Earlier today, the Bears lost to the playoff-bound Detroit Lions 20-14 during a somewhat entertaining contest at Soldier Field. The game, which I watched between important stuff like housekeeping chores, was close until the 4th Quarter when the Lions pulled ahead for good.

This scenario — hard-fought contests punctuated by gutsy play and good coaching — has not played out much during the 2015 season. The Bears have drastically underachieved, as evidenced by the team’s 5-10 record and last-place standing in the NFC North Division.

Local and national sports writers and talk show blabbers deservedly

Yes, I wonder what they're thinking about each other, too.

Yes, I wonder what they’re thinking about each other, too.

have blasted the Bears organization from the front office to the Gatorade guy.  (Kidding about the Gatorade comment.)

Plus, there’s a few other issues that have put a mammoth damper on the 2014 campaign: An often sullen (now benched) franchise quarterback with a $120 million contract who leads the league in turnovers; a clueless head coach who claims the team holds “good practices” but can’t explain why they continue to lose; not very special special teams; and a bellyaching offensive coordinator caught blasting said quarterback behind his back.

This dismal record and off-field performance, according to some in the media, translates to “bad PR” for the Chicago Bears. In print sports articles, I’ve read about the Bears’ “public relations nightmare” and media briefings that yielded a negative “public relations moment.”

Note to my media brethren: Here’s why the Bears are getting “bad PR” in 2014:

  • Outplayed on offense, defense and special teams.
  • Out-coached on most aspects of the game.
  • Ineffective, indecisive ownership.

In professional sports, in the business world and in the public sector, poor performance or scandal many times gets equated with the practice of public relations.

Rest assured, the Bears public relations staff — at least to my knowledge — has nothing to do with Jay Cutler‘s interception numbers, Marc Trestman‘s coaching decisions, the penalty-prone special teams squad or Aaron Kromer‘s commentary blunder.

In its essence, public relations is about building relationships. It has nothing to do with winning football games.

Certificate Great Step Forward for Public Relations Profession

By Edward M. Bury, APR (aka The PRDude)

In October, I received a letter offering some truly welcomed news for those of us who are serious about advancing the public relations profession.

College students can now complete a program that may offer advantages when seeking out that first job after graduation. That’s tremendous, but I’m hoping the program provides the inspiration for students to go even further in the study of public relations.

The Certificate in Principles of Public Relations was just initiated by the Universal Accreditation Board (UAB), the consortium of public relations organizations that confers the Accredited in Public Relations (APR) and the APR+M for military public affairs personnel.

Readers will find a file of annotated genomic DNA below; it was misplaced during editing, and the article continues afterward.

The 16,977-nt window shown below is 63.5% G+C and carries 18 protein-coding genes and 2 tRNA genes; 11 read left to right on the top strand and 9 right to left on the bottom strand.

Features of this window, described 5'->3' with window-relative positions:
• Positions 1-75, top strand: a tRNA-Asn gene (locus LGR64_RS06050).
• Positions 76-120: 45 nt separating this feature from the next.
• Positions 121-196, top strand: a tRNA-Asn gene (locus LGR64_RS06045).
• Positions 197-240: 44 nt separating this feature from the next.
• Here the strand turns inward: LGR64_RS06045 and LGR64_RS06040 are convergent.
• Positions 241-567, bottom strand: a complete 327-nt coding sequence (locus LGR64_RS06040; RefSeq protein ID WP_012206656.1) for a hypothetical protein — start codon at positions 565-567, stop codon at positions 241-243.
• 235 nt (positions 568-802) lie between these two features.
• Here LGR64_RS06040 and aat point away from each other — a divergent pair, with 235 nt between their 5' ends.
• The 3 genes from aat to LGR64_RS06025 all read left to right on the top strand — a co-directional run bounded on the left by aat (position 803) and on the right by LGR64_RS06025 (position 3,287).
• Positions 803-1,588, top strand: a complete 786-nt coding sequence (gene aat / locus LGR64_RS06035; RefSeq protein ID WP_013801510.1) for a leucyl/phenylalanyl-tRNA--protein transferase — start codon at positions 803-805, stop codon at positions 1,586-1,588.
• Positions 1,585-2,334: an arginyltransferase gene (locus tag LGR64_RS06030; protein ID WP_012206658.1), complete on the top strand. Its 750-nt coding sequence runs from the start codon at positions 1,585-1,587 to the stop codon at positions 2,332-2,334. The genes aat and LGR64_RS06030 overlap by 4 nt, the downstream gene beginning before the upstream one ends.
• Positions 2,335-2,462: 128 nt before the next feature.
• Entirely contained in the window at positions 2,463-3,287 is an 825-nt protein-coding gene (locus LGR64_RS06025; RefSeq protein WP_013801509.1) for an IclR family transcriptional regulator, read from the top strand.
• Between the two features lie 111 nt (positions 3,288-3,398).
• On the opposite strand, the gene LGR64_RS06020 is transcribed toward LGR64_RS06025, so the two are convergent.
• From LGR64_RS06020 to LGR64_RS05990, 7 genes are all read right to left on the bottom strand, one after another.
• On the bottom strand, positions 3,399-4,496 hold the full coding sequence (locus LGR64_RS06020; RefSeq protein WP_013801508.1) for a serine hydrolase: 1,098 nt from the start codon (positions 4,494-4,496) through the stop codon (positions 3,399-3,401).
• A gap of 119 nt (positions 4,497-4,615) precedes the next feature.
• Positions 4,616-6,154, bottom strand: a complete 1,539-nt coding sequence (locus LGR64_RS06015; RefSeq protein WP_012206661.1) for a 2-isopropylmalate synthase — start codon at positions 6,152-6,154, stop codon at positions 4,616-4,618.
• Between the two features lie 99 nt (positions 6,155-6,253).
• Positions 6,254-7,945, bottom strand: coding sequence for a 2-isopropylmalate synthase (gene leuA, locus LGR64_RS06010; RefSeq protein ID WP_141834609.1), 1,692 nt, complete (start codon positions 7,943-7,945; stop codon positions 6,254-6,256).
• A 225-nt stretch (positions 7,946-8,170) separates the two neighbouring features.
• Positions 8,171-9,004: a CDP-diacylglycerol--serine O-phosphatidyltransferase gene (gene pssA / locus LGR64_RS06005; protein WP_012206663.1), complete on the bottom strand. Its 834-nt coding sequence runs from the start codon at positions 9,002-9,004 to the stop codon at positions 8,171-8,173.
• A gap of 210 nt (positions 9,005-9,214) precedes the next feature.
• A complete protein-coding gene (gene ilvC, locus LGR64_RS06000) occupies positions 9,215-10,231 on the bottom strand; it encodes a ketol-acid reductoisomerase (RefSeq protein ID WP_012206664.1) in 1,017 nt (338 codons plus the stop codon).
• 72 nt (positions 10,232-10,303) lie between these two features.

Let me get the disclosure stuff out of the way: I served on the UAB, was on the Board during the early planning stages for the Certificate program (and the APR+M for that matter) and donated a few bucks to a fund needed to get the program started.

APR 50thThe letter I received regarding the Certificate — sent by my friend Susan Barnes, APR, Fellow PRSA, UAB Immediate Past Chair — stated that a “soft launch” proved successful. Of the 52 students who took the Certificate examination, 46 or 90%, passed.

A more robust effort is scheduled for fall of 2015.

But what’s truly exciting about the Certificate program is its potential to inspire future PR professionals to better grasp the foundations behind modern, strategic public relations and hopefully someday pursue the APR, the best post-graduate professional decision I ever made.

In this increasingly digitally-driven age, I’m concerned that young professionals may not get the same opportunities to develop into true strategists.

Not too many years ago, agency account staff and in-house communicators were basically generalists.  Everyone had to know how to craft messages, pitch stories, manage budgets and lots more.  Those dedicated to the profession eventually (well, hopefully) grasped the value behind public relations programs structured around sound strategies, research and measurable objectives.

Today, young professionals at large agencies are charged with a singular task, like monitoring Twitter feeds or handling media relations. I know: The decision to breed PR specialists may be necessary these days, especially in the big shops that represent global brands.

But is this practice good for the long-term growth and expansion of public relations and its practitioners? I think not.

* * *

Yes, The PRDude has written about the Universal Accreditation Board and Accreditation.